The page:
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Arnold School of Public Health

ENHS Assistant Professor Shuo Xiao brings bioengineering innovation and a reproductive health focus to the Arnold School

March 31, 2017 | Erin Bluvas, 

Shuo Xiao is the newest member of the Department of Environmental Health Sciences (ENHS), and he’s ready to change the world—the world of female reproduction. Originally from China, the assistant professor studied preventive medicine (bachelor’s) and nutrition and toxicology (master’s) at Peking University School of Public Health in Beijing.

He then dug deeper into toxicology with a doctoral degree at the University of Georgia. While performing research with his mentor, Xiaoqin Ye, in the Department of Physiology and Pharmacology, Xiao discovered his scientific niche. Ye’s lab focuses on female reproduction and toxicology, and it was in this environment that Xiao combined his medical and toxicology expertise.

Xiao wanted to contribute to understanding how women experience fertilization and pregnancy to deliver a healthy baby. He also wanted to understand how pharmaceutical and environmental compounds affect reproductive health and especially embryo implantation into the uterus. Xiao then went on to complete a three-year postdoctoral fellowship under Teresa K. Woodruff at Northwestern University. There, he shifted his focus to how drugs and toxins affect ovarian health to get a fuller understanding of the entire female reproductive system. 

“Remember ten years ago when BPA was not mentioned at all and notice how many products are now labeled BPA-free?” says Xiao. “Those changes are a result of this area of research.”

With his decision to join the Arnold School, Xiao has returned to his public health roots and achieved yet another dream: becoming an independent researcher and teacher. After a few years in Chicago, he and his family also liked the idea of returning to the South’s warm climate.

“When I saw the opening in the ENHS department, I knew that this position was the perfect fit for me because of my public health and toxicology backgrounds,” says Xiao. “I’m looking forward to continuing my research with a focus on the population level, and I’m looking forward to teaching the next generation of scientists and professionals.”

Although this is his first academic appointment, Xiao already has 24 peer-reviewed publications (nearly half of them as first author), including three since the start of this year. One of them, published in Toxicological Sciences, examines how chemotherapy can adversely affect young female cancer patients’ reproductive health and fertility. For this study, Xiao and the research team examined the side effects of doxorubicin, a common anticancer medication, in women’s reproductive health. Their findings indicate that certain doses of this drug greatly increase the risk of ovarian failure, early menopause, and even infertility to women during chemotherapy.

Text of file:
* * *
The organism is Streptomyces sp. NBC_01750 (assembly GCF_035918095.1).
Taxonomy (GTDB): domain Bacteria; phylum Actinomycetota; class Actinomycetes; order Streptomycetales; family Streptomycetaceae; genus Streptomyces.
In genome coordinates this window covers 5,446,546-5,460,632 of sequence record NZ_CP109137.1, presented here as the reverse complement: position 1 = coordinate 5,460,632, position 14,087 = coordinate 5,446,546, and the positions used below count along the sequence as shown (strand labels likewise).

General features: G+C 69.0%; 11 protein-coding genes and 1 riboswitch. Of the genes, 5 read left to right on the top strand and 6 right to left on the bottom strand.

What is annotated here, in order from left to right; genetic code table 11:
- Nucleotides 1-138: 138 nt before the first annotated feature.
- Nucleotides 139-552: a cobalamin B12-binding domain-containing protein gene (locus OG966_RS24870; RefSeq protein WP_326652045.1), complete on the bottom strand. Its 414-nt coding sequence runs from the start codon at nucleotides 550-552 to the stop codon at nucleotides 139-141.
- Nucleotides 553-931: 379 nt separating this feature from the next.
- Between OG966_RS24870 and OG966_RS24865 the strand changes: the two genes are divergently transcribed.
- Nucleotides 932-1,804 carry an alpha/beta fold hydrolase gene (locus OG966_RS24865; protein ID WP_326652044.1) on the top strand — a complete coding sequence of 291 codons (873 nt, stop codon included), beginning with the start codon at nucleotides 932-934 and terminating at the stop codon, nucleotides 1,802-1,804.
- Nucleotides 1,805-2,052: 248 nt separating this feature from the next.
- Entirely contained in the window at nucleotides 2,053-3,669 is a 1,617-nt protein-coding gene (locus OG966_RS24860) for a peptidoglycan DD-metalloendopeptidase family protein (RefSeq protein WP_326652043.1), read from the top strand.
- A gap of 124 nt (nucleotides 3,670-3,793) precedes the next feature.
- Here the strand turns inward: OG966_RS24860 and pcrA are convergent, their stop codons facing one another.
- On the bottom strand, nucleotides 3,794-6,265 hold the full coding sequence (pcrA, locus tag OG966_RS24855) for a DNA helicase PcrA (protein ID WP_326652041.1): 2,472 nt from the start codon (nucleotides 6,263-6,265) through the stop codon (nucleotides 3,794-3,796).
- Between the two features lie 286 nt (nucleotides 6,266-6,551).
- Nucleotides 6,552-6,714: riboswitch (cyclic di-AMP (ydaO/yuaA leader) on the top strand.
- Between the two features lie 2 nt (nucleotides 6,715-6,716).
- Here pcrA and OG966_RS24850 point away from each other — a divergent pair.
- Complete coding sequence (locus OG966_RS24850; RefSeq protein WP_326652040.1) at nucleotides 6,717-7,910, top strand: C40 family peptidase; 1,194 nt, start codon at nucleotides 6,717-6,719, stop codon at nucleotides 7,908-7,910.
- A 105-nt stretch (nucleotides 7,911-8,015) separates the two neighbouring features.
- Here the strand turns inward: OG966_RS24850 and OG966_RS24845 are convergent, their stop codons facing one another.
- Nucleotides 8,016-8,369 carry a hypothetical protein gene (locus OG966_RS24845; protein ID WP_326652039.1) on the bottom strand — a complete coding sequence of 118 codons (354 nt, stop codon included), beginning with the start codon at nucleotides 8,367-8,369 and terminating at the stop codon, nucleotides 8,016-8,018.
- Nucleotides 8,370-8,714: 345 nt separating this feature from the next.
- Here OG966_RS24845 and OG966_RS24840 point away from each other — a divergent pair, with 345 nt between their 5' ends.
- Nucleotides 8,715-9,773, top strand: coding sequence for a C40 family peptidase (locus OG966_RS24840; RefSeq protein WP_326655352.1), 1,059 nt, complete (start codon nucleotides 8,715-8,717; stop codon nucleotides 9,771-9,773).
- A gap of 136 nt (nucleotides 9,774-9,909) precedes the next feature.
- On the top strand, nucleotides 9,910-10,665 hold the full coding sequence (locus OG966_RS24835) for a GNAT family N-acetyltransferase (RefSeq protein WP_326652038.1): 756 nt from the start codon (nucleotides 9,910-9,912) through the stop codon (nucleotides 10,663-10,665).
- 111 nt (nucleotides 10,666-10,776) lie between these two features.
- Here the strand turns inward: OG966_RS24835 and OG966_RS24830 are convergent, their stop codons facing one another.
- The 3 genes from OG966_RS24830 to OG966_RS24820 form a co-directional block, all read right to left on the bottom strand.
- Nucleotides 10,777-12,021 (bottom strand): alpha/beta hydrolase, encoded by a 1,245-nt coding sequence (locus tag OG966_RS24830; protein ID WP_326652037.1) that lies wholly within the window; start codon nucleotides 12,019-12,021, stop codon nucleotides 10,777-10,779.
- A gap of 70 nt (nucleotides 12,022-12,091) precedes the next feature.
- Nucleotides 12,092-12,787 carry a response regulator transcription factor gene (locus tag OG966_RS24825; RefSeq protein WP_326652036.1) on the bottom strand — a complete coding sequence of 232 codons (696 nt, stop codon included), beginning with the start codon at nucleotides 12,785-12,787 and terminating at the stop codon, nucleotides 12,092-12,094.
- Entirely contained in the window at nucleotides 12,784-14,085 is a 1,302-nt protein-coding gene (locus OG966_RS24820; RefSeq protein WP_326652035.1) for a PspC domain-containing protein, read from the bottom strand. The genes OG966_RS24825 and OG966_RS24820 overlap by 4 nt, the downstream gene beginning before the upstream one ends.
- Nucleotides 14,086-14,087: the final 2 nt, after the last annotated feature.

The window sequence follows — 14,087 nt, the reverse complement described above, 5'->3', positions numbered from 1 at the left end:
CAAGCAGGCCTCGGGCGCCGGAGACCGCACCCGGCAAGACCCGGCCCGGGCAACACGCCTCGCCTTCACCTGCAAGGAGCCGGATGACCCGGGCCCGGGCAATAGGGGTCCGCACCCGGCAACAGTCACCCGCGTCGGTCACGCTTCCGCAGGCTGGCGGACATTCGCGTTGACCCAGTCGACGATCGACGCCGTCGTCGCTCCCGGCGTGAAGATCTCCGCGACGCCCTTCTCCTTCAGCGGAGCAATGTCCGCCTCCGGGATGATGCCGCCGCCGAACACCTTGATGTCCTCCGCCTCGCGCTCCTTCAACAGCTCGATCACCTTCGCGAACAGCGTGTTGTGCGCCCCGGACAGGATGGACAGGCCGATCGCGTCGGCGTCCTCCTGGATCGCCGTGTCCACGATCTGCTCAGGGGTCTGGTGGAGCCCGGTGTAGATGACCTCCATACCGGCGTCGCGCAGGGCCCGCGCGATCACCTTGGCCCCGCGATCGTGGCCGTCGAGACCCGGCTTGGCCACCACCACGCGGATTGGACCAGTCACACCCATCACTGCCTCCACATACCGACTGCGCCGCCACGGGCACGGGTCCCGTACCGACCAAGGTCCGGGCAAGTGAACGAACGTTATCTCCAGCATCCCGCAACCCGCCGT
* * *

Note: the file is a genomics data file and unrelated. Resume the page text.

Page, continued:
Another paper, published in Nature Communications, outlines some revolutionary research Xiao participated in during his fellowship and sets the stage for his research at UofSC. Through the National Institutes of Health’s Tissue Chip Program, researchers can safely and cost-effectively study the effects of drugs and toxins in accurate models that mimic the structure and biological processes of human organs, such as the lung, liver and heart.

Xiao and his colleagues were the first to utilize this bioengineering phenomenon to create a replica of the 28-day hormone/menstrual cycle found in the female reproductive system. They even applied for a patent based on this invention (3D Microphysiologic System). As a testament to the importance of this research, the Nature Communications paper (on which Xiao served as lead author) received widespread attention from popular press publications (e.g., National Geographic, Scientific American, New Scientist) within mere hours of its release. 

“Historically, studies have predominantly looked at males for biomedical research because they weren’t sure how to handle the female reproductive system—both the ethical concerns of impacting fertility and pregnancy and also because they didn’t know how to account for the hormone variations,” explains Xiao. “With this new device, we can study how hormones affect women’s receptivity or sensitivity to drugs and toxins in the areas of reproduction, kidney, liver, and other areas. We can also learn how men and women respond differently to drugs or environmental chemicals.”

“This new technology will allow rapid assessment of human reproductive effects in women in both clinical and environmental settings,” adds ENHS Chair Geoff Scott. “The ability to screen contaminants of emerging concern in different environmental settings with this technology is a leap forward in the more accurate prediction of health effects than traditional methodologies, and many of our students will want to incorporate this technology onto their research.” 

In his new Reproductive Toxicology Laboratory, Xiao looks forward to such collaborations and advancing the field through his own research program. “I want to use the female reproductive tract on the tissue chip we created to learn how pharmaceutical and environmental chemicals adversely affect health,” says Xiao, who is already partnering with biopharmaceutical company AstraZeneca to supply compounds for this research. “I’m particularly interested in learning how these elements impact infertility, birth defects, and ovarian failure.”

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